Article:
One of the first times I used my S3 with the Carbide Compact Router (with the C3D precision 1/4" collet BTW), I had the same thing happen, but I stopped it before there was any smoke or fire. There is a deep gouge in my stock MDF base from when it happened.

The CCR has a different style collet than the DeWalt, so in my case I think it was just that I didn’t tighten it enough. Up-cut bits also tend to pull the cutter out of the collet as opposed to the down-cut bits I have been using lately. Now that I make sure it’s tightened “monkey-tight” (not “gorilla-tight”) I haven’t had a problem since. I also make sure there is no sawdust in the gripping areas when I change cutters.

Your comment about a spark from the threaded inserts starting the fire makes me think that maybe brass inserts would be a better choice. Brass doesn’t spark.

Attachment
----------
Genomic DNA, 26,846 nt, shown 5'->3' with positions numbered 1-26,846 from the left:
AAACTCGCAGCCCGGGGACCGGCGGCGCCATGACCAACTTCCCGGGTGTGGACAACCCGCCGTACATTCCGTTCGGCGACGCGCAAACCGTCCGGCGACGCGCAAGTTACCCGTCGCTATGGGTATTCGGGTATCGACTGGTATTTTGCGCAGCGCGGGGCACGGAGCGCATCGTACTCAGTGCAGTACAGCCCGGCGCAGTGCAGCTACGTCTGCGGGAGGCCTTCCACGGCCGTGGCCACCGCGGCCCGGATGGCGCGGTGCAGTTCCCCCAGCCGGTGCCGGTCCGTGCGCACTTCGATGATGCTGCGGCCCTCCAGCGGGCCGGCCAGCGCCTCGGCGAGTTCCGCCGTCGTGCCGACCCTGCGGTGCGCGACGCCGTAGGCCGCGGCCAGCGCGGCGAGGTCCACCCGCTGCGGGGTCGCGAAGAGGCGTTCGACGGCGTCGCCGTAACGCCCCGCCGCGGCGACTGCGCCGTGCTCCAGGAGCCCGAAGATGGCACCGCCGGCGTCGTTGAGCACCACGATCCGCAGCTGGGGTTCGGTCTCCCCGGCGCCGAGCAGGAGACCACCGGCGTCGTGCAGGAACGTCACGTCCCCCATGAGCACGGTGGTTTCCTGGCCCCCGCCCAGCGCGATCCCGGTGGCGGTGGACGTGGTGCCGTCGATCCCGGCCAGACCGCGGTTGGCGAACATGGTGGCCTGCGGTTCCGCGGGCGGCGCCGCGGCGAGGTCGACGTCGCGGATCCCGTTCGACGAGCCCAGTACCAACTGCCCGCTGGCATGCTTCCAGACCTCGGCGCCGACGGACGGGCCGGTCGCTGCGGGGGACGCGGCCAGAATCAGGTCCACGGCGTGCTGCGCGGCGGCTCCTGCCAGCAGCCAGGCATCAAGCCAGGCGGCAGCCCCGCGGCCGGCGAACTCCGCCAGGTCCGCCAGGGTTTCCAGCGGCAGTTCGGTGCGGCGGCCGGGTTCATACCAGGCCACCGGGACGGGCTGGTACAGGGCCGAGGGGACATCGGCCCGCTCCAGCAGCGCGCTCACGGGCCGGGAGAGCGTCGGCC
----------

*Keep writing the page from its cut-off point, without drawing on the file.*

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I just emptied an entire fire extinguisher and 2 gallons of water into the shop vac. Its trash now. Come to think of it, I think the threaded inserts are brass. But I’m not totally sure. I’ll double check that next time I install them.


Collets wear, especially the cheap ones, you need to buy a new one that will hold the endmill corectly. I guess that the first time was a warning and you should have made an order at that time.


Measure the bit to ensure it’s not a 6mm bit


Sorry to hear of this happening, but glad you got it under control before losing your house or injuring anyone. I only have one thing to add that could be a culprit.

Measure your endmill diameter. Make sure if using the standard 1/4” collet you have 1/4” endmill, not 6mm. 1/4” is 6.35mm and even though a metric 6mm “looks” the same it isn’t. It’ll tighten down, it will probably even work for a little while, but will eventually slip. If it’s not that then maybe one of the other suggestions above?